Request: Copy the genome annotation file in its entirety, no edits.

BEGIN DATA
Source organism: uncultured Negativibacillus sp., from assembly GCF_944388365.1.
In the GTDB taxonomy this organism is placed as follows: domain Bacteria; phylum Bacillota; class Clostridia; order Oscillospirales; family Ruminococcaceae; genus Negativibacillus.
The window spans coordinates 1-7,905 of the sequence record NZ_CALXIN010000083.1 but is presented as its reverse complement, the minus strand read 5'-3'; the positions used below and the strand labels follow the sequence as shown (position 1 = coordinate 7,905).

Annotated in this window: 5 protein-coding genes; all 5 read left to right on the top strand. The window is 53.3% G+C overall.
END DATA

Source organism: uncultured Negativibacillus sp., from assembly GCF_944388365.1.
In the GTDB taxonomy this organism is placed as follows: domain Bacteria; phylum Bacillota; class Clostridia; order Oscillospirales; family Ruminococcaceae; genus Negativibacillus.
The window spans coordinates 1-7,905 of the sequence record NZ_CALXIN010000083.1 but is presented as its reverse complement, the minus strand read 5'-3'; the positions used below and the strand labels follow the sequence as shown (position 1 = coordinate 7,905).

Annotated in this window: 5 protein-coding genes; all 5 read left to right on the top strand. The window is 53.3% G+C overall.